- Attention, Please! PC Programs to Stave Off Distraction – can technology help you stop wasting time with technology?
- Oppia – a Google 20% project to “enable students to learn by doing online”
- The trajectory of ‘cultural change’ matters, as Microsoft demonstrates – even if you’re not interest in Microsoft itself, well worth a read for the culture change stuff
- Digital Analytics Fundamentals – a free online course on data stuff from Google
- The ART of Collaboration (reprise) – a great, very comprehensive post from Steve Dale on collaboration culture and technology.
I find this stuff so you don’t have to:
- Redefining the Digital Divide | @helenmilner
- The system is failing, hack the system – via @annemcx
- The Four Freedoms – wonderful piece on #opensource by @photomatt
- The dangerous appeal of the Silicon Valley narrative
- G+ Hangout: open source CMS for local government
- Interested in social leadership? Then elevate your audience – great stuff from @annemcx
- Supporting Software as a Service | Gallomanor
- Mapping the NHS: Prototype questionnaire | @curiousc’s Blog
- Sitebox – The new and intuitive way to create websites with your Dropbox
- Aesop – A Crowdfunded WordPress Storytelling Engine
When people talk about their IT departments, they always talk about the things they’re not allowed to do, the applications they can’t run, and the long time it takes to get anything done. Rigid and inflexible policies that fill the air with animosity. Not to mention the frustrations of speaking different languages. None of this is a good foundation for a sustainable relationship.
If businesses had as many gripes with an external vendor, that vendor would’ve been dropped long ago. But IT departments have endured as a necessary evil. I think those days are coming to an end.
Worth reading in full.
Something like Wikileaks couldn’t happen in local government, could it?
Well, it looks like something similar is kicking off in Lincolnshire, with the Watching Lincolnshire County Council blog.
It’s a whistleblowing site, where disgruntled employees are sharing rumours, gossip and occasionally confidential details, all anonymously. Collective Responsibility have an interview with those behind it.
Whether or not this is the right thing for those behind the site to do is a moot point. The real issue is that the internet makes this kind of activity easy to do, and very difficult to stop.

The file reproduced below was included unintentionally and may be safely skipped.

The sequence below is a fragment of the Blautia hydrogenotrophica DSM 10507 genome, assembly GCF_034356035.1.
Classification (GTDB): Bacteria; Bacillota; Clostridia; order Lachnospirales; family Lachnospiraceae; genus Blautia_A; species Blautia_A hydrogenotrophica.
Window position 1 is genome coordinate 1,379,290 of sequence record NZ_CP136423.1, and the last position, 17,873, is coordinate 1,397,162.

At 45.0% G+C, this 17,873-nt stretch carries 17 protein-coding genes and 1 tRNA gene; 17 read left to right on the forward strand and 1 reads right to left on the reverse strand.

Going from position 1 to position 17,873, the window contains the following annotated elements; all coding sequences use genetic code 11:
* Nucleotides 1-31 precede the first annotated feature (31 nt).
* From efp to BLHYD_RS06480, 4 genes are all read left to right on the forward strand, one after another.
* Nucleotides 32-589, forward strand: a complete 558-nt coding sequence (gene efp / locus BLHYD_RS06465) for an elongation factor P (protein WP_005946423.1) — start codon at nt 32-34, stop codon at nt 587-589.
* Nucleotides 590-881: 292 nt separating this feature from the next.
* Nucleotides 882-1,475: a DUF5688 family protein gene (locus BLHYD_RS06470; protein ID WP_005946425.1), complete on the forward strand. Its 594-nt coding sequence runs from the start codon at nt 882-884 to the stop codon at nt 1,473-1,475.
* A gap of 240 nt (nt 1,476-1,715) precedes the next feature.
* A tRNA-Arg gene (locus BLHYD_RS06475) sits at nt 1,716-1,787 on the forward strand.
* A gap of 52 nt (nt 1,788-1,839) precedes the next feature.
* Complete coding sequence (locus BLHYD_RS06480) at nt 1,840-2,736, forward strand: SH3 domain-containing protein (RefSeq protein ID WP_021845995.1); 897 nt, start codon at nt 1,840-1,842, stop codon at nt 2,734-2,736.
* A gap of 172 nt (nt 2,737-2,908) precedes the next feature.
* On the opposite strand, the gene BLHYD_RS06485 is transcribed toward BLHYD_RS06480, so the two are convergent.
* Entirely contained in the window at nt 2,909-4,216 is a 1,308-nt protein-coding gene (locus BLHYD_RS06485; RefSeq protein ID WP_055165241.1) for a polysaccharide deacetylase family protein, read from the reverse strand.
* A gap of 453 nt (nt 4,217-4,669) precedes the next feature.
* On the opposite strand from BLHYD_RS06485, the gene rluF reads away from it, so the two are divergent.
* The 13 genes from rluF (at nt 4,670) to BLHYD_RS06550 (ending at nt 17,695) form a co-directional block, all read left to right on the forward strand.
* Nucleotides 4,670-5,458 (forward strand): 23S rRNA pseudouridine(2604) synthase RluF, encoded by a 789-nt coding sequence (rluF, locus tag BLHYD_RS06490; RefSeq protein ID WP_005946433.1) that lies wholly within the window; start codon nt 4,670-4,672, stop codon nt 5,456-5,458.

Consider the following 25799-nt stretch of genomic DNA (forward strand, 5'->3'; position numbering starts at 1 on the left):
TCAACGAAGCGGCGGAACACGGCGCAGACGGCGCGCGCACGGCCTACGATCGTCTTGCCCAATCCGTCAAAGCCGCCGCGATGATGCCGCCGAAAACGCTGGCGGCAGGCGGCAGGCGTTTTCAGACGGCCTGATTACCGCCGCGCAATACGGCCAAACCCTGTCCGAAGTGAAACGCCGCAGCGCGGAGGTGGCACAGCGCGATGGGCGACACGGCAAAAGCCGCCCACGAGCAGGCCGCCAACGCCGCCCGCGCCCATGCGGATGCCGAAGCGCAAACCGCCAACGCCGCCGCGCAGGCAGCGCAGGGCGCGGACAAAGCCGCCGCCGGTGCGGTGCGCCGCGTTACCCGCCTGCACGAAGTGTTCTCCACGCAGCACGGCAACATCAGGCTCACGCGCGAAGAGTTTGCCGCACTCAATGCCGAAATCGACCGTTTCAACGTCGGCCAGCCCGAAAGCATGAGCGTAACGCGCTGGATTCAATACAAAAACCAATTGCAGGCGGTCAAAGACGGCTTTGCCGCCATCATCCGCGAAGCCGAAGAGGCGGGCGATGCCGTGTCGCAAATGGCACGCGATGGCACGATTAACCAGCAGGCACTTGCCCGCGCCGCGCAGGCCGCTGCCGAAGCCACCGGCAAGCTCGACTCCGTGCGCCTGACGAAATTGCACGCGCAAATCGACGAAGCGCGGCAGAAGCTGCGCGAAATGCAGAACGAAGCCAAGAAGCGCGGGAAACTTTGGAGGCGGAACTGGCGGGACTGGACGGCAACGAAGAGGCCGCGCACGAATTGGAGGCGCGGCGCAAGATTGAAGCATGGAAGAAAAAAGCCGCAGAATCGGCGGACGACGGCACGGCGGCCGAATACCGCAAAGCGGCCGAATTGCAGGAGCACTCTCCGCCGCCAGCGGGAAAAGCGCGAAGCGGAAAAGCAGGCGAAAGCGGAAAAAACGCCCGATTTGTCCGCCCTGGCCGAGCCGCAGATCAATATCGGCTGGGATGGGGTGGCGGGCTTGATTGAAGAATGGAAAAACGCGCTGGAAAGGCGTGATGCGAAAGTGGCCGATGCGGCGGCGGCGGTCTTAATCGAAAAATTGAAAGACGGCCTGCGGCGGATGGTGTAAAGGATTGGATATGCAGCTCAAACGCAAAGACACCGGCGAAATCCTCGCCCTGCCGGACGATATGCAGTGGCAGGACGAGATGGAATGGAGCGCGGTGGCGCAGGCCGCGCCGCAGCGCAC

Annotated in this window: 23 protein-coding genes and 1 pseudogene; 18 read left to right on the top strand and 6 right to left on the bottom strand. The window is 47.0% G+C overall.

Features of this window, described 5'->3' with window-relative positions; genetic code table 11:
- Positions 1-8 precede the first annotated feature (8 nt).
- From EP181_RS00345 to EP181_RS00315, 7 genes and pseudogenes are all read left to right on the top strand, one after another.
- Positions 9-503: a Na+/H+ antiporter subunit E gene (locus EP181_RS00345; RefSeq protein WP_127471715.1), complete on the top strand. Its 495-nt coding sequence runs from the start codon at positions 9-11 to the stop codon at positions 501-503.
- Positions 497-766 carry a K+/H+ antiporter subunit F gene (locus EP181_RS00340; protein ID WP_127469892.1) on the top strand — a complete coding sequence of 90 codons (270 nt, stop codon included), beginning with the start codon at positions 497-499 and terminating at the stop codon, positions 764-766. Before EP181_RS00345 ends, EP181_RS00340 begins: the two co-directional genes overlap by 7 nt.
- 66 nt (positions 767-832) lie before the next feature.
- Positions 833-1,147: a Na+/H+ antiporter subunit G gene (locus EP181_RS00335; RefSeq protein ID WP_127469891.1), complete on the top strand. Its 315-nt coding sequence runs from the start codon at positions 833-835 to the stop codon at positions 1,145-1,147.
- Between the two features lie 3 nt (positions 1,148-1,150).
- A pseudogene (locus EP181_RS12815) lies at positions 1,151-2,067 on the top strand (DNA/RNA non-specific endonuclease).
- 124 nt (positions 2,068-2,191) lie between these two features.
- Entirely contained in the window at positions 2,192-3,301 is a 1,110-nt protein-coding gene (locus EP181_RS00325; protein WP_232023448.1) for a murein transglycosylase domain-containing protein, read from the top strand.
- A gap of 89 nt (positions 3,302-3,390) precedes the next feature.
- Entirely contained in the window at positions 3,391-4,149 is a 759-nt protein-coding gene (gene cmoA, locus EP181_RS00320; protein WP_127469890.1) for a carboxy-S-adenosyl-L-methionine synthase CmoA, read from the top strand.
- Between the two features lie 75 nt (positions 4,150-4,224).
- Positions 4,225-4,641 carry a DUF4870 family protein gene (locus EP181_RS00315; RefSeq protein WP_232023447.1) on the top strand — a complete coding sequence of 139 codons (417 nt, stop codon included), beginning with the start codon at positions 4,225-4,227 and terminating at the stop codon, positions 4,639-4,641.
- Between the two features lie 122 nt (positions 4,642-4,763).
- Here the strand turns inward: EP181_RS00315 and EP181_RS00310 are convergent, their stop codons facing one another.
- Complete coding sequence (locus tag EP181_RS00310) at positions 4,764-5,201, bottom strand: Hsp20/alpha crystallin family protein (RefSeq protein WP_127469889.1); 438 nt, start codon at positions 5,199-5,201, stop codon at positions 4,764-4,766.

All organisations need to be aware of the fact that any of their employees at any time could start something similar. And no matter how sophisticated your information management systems and processes, the fact that it’s human beings behind the controls means that any data can find its way into the public domain quickly and easily.
What can you do about it? First of all, acknowledge your lack of control here. You can’t stop this from happening. All you can do is to try and prevent the situation arising where employees might want to do this.
That means: be open in your communication, and involve and engage staff in any large scale change programme that might be taking place. Examples such as Watching LCC show that staff are increasingly willing to go to the internet to share their concerns – other instances include the setting up of Facebook groups to support staff in similar circumstances.
One way to prevent this is to provide a similar area for discussion within the organisation, such as simple discussion forums, or with tools like Yammer. Ensure staff trust the space, don’t manage it, and hopefully they will prefer to air their issues internally rather than in a public space.
There’s an assumption that face to face communications are always best. That may be true, but the problem is that they don’t scale well. As soon as you are dealing with groups larger than say 25, the intimacy is lost and there are better ways of dealing with it.
I remember being involved in an organisation-wide restructure when working in local government, and most of the communications involved hundreds of people trooping into the council chamber to hear the chief executive tell us what was going to happen to us. There was an opportunity to ask questions, in front of everyone. Unsurprisingly, not many people bothered.
Discussing issues openly and in a trusted online environment won’t be a panacea for employee engagement during times of significant change. But it might mitigate against the risk of staff going elsewhere to have these conversations.
Has anyone else heard of any public sector staff rebellions, using the web? Are any of your organisations actively managing the issue – and is it in a positive, constructive way, or a negative, let’s-shut-it-down way? The latter, of course, is bound to fail.